“Okay, thank you I will. Thank you for your time.” Scott nodded his head to say goodbye and walked out of the room.
After he left the building Scott called Francis to tell her about the open call.
“I just finished the audition and it was terrible. I stumbled over every line. However, I need to thank you. I’ve missed the theater and I’ve decided I need to pursue this.”
“I knew that you would love it. And don’t worry about messing up, it’s your first time. You’ll do better at the next one and I’ll set you up with good acting coach.”
“Thank you, Francis.”
When he arrived home late that night,a single lamp burned in his living room. Rebecca. Scott walked into the house and took a deep breath.
“Where have you been? And don’t tell me, ‘at the firm,’ because that’s where I was,” said Rebecca. She sat reading a book.
“I was in New York, at an open call for a show.”
Rebecca snapped her head up, angry and disappointed.
“It was amazing. You know how it was my dream to perform on Broadway.”
“Yeah, maybe when you were fourteen, but now you’re thirty-seven and have an actual job. Not one that involves being on a stage in a silly costume making a fool of yourself. And not just yourself, me!”
By this point Rebecca was fuming. When they had become engaged, she said his pursuing theater was a deal-breaker. Now, Scott realized that Rebecca not allowing him to pursue his dreams should’ve been the deal-breaker long ago. Now, he was ready to to start swimming across the river, towards the side he so desperately wanted to be on, so he held his breath and jumped.
“Rebecca, you are my wife who I love and chose to marry, because I believed you would support me and my aspirations, as much as I support yours. But, now I realize, you only supported the goals you made me have, and that’s not something I can live with anymore. There’s a whole other life I want to live, and I’ll never have it if I keep pretending to be happy in this routine I am stuck in. I’m sorry if you don’t chose to support me, but if you do, I would be very happy.”
“I’m sorry, Scott, but I just can’t condone this horrible decision,” said Rebecca. She sounded like a mother talking to a foolish child. “I’ll give you a week to realize the mistake you’re making, but after that, I’m calling a divorce attorney.”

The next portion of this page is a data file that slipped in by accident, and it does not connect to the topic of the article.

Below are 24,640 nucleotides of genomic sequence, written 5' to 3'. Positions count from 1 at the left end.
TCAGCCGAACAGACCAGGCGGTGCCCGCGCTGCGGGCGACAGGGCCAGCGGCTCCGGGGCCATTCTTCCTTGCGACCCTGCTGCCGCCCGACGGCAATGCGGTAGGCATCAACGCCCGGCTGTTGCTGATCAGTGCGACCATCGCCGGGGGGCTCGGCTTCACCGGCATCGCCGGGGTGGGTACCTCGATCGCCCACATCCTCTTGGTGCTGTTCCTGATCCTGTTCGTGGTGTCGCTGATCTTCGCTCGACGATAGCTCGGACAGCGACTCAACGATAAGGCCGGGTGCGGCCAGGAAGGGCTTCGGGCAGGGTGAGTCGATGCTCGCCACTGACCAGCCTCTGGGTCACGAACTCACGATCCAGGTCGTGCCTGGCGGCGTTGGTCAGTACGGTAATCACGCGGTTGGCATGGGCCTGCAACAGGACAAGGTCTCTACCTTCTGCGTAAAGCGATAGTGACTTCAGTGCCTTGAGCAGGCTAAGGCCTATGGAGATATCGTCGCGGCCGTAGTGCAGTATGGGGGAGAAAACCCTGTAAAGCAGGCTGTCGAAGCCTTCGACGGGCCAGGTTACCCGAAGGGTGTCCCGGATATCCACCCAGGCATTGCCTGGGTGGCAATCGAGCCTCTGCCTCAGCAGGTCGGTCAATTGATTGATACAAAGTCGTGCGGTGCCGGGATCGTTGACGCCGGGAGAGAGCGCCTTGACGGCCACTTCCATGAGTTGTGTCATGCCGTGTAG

After a week of crashing on a friend’s sofa and attending acting classes surrounded by people much less talented than him, Scott still didn’t regret his decision. If Rebecca wouldn’t stay married to him because he wanted to pursue his dream of being on Broadway, then why was she married to him in the first place? This is who he was.
Now seven months after the divorce, Scott still didn’t regret his decision. He hadn’t been cast in any shows, but he knew that there were thousands of people trying to get into this business and it takes time. He took acting classes at night and went to auditions on the weekends. Occasionally, he would land a small role in an off-Broadway show.
Since Rebecca’s life was their law firm, Scott left it and found a job at another one. It was much smaller than his old firm, but it was less busy and allowed Scott to have more free time.
Earlier, he’d received a callback for a new show soon to debut soon on Broadway. He’d been a nervous wreck the whole week, thinking about it.
At the audition, he went through the normal routine: signing in, sitting, waiting, and then auditioning; it was almost routine. After Scott finished singing, the room was completely silent.
The director smiled at him and turned to the rest of the people at the table. “I think we’ve found our lead.” He walked towards Scott. “Congratulations, welcome to Broadway!”
It was that moment when all the pieces of the puzzle fell together and Scott knew that this is the life he was destined to live. After swimming as hard as he could, he had finally made it across the river and was ready for everything this side had to offer.
By Morgan Murnane, Class of 2020